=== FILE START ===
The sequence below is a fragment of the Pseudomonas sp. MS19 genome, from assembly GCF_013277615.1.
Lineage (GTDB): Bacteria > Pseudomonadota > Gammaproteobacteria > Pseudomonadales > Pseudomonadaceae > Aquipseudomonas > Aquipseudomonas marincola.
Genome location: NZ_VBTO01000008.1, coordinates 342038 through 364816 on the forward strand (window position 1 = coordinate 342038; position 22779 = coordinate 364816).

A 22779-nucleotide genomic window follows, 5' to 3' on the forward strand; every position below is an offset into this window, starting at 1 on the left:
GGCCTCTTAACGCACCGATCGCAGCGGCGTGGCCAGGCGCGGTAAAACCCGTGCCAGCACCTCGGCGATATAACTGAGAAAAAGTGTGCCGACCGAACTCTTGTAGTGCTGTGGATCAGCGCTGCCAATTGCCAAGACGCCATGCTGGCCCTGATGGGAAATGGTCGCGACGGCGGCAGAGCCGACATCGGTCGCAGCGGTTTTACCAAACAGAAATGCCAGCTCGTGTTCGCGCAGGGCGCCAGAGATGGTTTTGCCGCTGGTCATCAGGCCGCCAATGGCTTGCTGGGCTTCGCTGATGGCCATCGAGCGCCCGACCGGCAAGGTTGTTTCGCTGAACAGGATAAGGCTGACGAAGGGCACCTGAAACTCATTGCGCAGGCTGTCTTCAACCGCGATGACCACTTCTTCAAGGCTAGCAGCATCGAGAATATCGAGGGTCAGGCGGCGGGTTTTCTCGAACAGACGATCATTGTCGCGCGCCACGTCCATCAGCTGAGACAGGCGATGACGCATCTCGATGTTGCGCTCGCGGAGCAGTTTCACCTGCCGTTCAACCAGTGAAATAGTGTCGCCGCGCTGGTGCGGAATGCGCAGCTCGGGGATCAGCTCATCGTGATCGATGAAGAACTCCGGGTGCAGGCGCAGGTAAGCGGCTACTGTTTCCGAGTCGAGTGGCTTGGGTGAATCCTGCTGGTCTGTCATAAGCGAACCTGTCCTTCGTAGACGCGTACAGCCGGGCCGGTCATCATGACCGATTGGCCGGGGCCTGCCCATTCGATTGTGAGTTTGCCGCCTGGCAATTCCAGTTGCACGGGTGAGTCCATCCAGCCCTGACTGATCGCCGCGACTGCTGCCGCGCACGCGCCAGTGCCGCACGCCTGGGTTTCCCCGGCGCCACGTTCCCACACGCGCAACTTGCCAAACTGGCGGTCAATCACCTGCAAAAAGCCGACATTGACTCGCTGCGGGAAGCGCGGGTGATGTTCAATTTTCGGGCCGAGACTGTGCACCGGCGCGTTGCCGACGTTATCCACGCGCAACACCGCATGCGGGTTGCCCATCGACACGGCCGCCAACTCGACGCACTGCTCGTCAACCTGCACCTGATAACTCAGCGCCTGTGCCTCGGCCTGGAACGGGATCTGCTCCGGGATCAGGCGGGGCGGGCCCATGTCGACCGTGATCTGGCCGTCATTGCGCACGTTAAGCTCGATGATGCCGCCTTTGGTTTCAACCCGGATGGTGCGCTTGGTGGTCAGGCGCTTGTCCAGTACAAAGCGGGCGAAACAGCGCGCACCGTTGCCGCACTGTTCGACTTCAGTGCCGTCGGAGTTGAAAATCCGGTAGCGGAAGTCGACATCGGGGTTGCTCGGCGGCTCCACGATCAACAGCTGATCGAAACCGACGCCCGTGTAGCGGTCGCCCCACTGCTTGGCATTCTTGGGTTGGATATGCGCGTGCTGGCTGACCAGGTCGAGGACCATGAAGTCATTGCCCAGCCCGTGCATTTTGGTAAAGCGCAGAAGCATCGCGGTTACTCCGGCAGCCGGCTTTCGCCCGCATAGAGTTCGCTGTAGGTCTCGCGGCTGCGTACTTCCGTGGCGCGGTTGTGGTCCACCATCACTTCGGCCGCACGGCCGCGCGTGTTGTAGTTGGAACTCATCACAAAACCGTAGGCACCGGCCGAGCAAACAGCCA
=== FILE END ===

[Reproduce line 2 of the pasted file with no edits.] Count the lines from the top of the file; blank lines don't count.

Lineage (GTDB): Bacteria > Pseudomonadota > Gammaproteobacteria > Pseudomonadales > Pseudomonadaceae > Aquipseudomonas > Aquipseudomonas marincola.